WURR #2085 and #2083 in Elgin. Tim Stricker



The Wallowa Union Railroad resumed passenger excursion operations under its own banner in 2013. Trains are operated in conjunction with the Friends of the Joseph Branch organization and typcially cover the line from Elgin to Minam. The line beyond Minam is currently out of service save for a "rail biking" operation based out of Joseph that uses several miles of the line under a special arrangement with the railroad. The railroad did determine its RDC cars served no useful purpose and sold them in 2013 to the Idaho Northern & Pacific for use in their tourist railroad operations out of Horseshoe Bend, Idaho.

As this is being written, the Friends of the Joseph Branch is exploring reopening the railroad to Wallowa, with the goal of expanding operations into Wallowa County. Several local groups are also actively working on establishing a "rail with trail" recreational trail alongside a substantial portion of the grade. Any return of freight business appears dubious at best at the moment and would likely require a substantial increase is raw log supplies for any sawmills to reopen or development of new industry. The Wallowa Union Railroad continues providing one of the more scenic railroad operations in Oregon along the Grande Ronde and Wallowa rivers.


Map



Current Locomotive Roster

Underlined numbers indicate a link to a page of pictures of that locomotive.

#2083- EMD GP-7u, 1500 Horsepower, c/n 18900, built 1953. Originally Atchison, Topeka & Santa Fe #2883, then #2083; to Central Kansas Railway #2083; to Omnitrax; to Wallowa Union Railroad 2004.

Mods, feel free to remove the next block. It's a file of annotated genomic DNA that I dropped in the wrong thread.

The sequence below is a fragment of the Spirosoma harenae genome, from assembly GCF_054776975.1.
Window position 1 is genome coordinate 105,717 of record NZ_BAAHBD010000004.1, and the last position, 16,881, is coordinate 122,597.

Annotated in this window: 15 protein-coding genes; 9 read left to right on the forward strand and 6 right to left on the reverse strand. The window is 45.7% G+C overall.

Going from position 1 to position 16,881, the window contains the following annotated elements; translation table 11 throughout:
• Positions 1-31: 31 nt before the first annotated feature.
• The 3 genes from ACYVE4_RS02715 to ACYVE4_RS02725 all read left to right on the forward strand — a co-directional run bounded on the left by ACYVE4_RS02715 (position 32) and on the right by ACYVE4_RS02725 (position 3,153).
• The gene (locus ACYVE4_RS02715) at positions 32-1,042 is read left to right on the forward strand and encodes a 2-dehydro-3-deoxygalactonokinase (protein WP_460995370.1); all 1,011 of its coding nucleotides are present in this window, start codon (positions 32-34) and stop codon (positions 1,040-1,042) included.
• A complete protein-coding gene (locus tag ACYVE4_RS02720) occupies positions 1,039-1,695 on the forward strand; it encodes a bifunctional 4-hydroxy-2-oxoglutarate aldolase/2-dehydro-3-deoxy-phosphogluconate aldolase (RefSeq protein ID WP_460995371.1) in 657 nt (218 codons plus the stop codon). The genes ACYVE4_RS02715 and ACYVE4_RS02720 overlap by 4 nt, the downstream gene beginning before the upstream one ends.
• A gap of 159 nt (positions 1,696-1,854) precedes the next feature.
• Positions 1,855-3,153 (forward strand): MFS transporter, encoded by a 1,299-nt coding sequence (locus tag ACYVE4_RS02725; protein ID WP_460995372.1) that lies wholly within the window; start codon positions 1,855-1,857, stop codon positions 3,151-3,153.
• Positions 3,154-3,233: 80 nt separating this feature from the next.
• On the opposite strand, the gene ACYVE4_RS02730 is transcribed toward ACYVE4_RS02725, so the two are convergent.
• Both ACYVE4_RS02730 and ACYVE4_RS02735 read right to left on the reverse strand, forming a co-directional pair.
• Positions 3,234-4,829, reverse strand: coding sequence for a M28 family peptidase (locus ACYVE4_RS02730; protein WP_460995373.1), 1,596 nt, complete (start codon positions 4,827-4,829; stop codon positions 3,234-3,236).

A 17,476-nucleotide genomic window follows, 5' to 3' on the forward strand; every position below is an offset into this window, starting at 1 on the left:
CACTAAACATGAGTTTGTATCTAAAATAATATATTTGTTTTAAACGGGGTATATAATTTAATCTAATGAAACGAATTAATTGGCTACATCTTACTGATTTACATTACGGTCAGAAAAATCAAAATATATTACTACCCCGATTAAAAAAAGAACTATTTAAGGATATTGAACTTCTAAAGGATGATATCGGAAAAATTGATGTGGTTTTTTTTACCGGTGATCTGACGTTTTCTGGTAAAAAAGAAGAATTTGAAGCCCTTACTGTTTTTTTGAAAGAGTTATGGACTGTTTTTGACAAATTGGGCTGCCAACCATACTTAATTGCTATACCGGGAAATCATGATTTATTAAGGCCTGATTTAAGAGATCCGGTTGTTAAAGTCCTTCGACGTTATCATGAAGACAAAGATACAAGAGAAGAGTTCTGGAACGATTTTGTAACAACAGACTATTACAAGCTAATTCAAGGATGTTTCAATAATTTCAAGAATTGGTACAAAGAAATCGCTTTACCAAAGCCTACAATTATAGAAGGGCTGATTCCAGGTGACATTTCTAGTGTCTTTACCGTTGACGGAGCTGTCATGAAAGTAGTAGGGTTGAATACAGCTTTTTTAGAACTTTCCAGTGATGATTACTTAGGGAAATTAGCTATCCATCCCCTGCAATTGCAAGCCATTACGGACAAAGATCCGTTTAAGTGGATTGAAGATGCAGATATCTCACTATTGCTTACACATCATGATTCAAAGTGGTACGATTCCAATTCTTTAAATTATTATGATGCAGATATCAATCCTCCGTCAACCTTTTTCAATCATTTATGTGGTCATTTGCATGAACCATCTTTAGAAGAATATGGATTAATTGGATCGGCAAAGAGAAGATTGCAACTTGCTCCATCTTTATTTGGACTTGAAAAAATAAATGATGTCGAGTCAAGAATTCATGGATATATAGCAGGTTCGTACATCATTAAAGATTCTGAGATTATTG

#2085- EMD GP-7u, 1500 Horsepower, c/n 17647, built 1952. Originally Atchison, Topeka & Santa Fe #2836, then #2085; to Central Kansas Railway #2085; to Omnitrax; to Wallowa Union Railroad 2004.

#2087- EMD GP-7u, 1500 Horsepower, c/n 17700, built 1952. Originally Atchison, Topeka & Santa Fe #2839, then #2087; to Central Kansas Railway #2087; to Omnitrax; to Wallowa Union Railroad 2004.

#4507- EMD GP-35, 2500 Horsepower, c/n 29911, built 1965. Originally Southern Railroad #2656; to Norfolk Southern #2656; to Wheeling & Lake Erie #2656; to INPR #4507. Sold to Wallowa Union Railroad #4507 2002; to Omnitrax 2004; to Kettle Falls International Railroad #2500.

#4508- EMD GP-35, 2500 Horsepower, c/n 29912, built 1965. Originally Southern Railroad #2657; to Norfolk Southern #2657; to Wheeling & Lake Erie #2657; to INPR #4508. Sold to Wallowa Union Railroad #4508 2002; to Omnitrax 2004; to Kettle Falls International Railroad #4508.



Photos of the Wallowa Union Railroad

WURR Excursion

Equipment Pictures



References

"Shortlines of the Pacific Northwest" by Jim Shaw, Four Ways West Publications, La Miranda, CA, 2011.

News items from the following:

The Bend Bulletin

Flimsies NorthWest

North/West Railfan

Various newspapers


More on the Web

Eagle Cap Train Rides homepage

Joseph Branch Rail Riders

Western Shortline Rosters page for Wallowa Union Railroad